The summer flu can have several faces. On the one hand it comes out like a flu-like infection, on the other hand it can also be associated with a rash. The causative agent of summer flu, the Coxsackie virus, is also the trigger of hand-foot-and-mouth disease, which mainly affects children. It is possible, in addition to the flu symptoms of summer flu, to get a rash as well.
With an intact immune system, the usual summer flu should last no longer than a week. If it lasts longer and there is a prolonged fever, it is strongly advised to see a doctor.
People with a chronic condition who take medication to modulate their immune system are at risk of having summer flu for more than a week. Likewise, it is mostly in infants or the elderly. Here, the summer flu can sometimes take up to three weeks
In the vast majority of cases, the summer flu is a disease with a mild course, which is not comparable to that of a seasonal flu. In general, care should be taken to ensure adequate hydration and physical protection.
Warm teas and inhalations with lightly salted, steaming water can be soothing to throat and respiratory irritation.
In case of stressful headaches and body aches it can be thought about the use of a painkiller such as paracetamol, which has as a side effect additionally a fever reduction.
Further, as a hygienic measure, should be paid to a regular hand washing, since the viruses are spread straight favored by lack of hygiene.
Since viruses are not treatable with antibiotics, only the symptoms can be treated. If the fever persists for more than 3 days and there is little improvement in the symptoms, a doctor should be consulted. In general, a summer flu sounds but during this time and often leaves only a slight cough or runny nose.
General measures such as regular exercise in the fresh air, a balanced healthy diet, as well as a conscientious hygiene of the hands can generally be helpful as preventive measures.
In addition, care should be taken to avoid strong temperature differences, for example between air-conditioned rooms and very warm outside temperature. If, despite all the good prevention, you are unlucky enough to get the summer flu, a generous hydration and physical protection will help. This can be used on commercial teas, with the tea from the ginger root mixed with fresh lemon juice and bee honey especially proven. The natural ingredients have a positive effect on the disease. Lozenges can be bought in the pharmacy against emerging sore throats or difficulty swallowing. Staying in the sun and high heat should be avoided as much as possible, as this usually has a worsening effect on the symptoms.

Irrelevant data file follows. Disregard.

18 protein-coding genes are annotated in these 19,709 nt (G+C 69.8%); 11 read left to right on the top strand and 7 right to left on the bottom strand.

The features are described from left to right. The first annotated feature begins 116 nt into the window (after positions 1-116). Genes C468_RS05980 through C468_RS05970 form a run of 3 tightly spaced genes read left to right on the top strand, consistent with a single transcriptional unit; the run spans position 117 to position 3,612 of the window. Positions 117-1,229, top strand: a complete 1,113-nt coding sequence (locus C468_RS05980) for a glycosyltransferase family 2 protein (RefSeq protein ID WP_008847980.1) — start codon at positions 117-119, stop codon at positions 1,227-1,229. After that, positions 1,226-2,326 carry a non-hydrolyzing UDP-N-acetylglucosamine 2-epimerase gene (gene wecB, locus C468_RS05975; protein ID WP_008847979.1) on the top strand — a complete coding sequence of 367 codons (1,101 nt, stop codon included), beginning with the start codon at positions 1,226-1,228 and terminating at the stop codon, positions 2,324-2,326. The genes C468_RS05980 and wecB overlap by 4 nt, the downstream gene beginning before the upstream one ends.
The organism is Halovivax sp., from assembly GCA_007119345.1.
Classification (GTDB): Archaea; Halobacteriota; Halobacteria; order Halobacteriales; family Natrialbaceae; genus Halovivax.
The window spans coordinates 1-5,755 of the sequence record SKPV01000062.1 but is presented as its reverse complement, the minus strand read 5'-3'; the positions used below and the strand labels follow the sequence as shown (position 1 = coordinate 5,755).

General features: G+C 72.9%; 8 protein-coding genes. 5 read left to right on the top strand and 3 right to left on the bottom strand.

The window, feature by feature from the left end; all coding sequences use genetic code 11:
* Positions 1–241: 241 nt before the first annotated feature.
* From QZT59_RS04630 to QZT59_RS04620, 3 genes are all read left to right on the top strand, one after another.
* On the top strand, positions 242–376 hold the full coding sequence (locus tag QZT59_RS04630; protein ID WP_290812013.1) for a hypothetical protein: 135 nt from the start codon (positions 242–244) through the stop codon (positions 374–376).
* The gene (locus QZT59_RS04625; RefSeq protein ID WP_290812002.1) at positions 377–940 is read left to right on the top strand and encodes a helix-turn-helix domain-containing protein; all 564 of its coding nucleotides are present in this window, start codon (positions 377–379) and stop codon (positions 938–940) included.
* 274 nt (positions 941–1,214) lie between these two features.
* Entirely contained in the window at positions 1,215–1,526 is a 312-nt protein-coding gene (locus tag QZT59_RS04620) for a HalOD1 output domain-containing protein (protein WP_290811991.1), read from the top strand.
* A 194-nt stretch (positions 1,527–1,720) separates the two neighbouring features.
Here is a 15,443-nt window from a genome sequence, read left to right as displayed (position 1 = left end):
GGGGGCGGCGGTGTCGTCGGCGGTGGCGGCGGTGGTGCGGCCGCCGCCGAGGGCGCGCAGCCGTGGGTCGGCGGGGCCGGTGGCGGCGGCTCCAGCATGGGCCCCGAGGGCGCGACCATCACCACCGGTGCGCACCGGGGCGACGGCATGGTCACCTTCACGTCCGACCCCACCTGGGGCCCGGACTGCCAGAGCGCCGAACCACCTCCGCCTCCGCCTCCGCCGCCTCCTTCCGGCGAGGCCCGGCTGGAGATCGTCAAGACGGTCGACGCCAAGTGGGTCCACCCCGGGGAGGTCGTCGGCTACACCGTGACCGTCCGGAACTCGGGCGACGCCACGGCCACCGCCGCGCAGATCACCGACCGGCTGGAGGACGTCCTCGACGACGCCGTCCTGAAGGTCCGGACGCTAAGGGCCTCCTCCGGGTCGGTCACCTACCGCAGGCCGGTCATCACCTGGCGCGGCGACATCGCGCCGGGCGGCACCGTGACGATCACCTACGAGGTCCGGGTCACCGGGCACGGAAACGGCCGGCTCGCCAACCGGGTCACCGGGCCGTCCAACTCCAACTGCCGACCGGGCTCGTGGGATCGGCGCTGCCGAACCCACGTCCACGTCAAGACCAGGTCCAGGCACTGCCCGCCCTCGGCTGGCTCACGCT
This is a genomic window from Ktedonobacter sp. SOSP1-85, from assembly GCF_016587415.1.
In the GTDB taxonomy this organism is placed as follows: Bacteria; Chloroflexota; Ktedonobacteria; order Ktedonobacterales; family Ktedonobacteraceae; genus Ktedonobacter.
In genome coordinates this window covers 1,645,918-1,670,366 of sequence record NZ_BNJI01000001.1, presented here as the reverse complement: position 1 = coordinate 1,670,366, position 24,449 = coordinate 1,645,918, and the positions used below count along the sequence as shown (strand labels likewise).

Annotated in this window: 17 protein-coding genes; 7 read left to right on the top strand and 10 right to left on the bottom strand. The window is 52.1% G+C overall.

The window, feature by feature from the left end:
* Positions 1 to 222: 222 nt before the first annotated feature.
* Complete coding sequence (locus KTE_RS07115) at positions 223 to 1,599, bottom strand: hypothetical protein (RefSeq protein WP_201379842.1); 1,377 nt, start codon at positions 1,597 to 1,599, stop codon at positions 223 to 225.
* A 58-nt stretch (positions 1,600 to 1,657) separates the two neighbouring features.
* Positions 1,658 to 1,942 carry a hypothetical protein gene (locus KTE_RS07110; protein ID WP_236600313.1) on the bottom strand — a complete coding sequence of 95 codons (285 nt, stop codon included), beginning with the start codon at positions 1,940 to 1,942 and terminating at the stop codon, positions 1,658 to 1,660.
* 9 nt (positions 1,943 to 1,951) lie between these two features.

Homeopathic remedies can also be effective in the treatment of summer flu. On the whole, however, should a worsening of the symptoms and a longer duration than 1-2 weeks a doctor be consulted in any case, because no homeopathic remedy replaces a medical treatment.
Homeopathic remedies can be found in pharmacy and drugstore in the form of globules, drops or juices. The manufacturers promise the activation of the physical self-healing powers, as well as a less pronounced symptomatology of the common cold symptoms. Unfortunately, there is no scientific proof of their efficacy that they are more effective than a placebo. All in all, everyone should resort to the means that have given him or her relief in the past.
Basically, the causative agent of the summer flu is detectable throughout the year and thus it is also possible to get a summer flu in winter. However, this has no further consequences, since the treatment of mild viral infections does not depend on the pathogen and, in principle, a symptomatic therapy, ie the treatment of the individual symptoms of the complaint, is preferred.
It is important to visit a doctor for prolonged influenza infections, as it can also lead to additional bacterial infections under weakened immune system. This should then be treated by the doctor if necessary also by antibiotics.
Since the summer flu is caused by a special virus and causes these symptoms, which can also be caused in the winter by other viruses as well, you would not speak in winter then of a summer flu.
First, one differentiates the summer flu and the normal flu by the pathogens and the respective caused symptoms. For the summer flu shows in its normal course a much milder expression than the normal flu. The influenza known as normal influenza brings a much more aggressive course with an incubation period of a few hours to a few days, sudden high fever and significant weakness.
The treatment also shows differences, because while the summer flu only fights the symptoms occurring, one can give in influenza, antiviral drugs. These can significantly weaken the course of the disease by preventing the existing viruses from reproducing. However, these can only work if they are given within the first 48 hours after symptom onset.
Another difference is made clear by the prevention of influenza, as an annual vaccination for people at risk is recommended by the STIKO (Standing Vaccination Commission). These include Immune-deficient people, all persons over the age of 60, residents of nursing homes and pregnant women.
Whether it comes to a contamination with a summer flu always depends on the individual immune status of the person affected. If you are easily struck by hypothermia or frequent exposure to air-conditioned buildings, infection can be easier. Basically, contagion always depends on the amount of germs transmitted, this can be circumvented by avoiding infected people, as well as a good hand hygiene.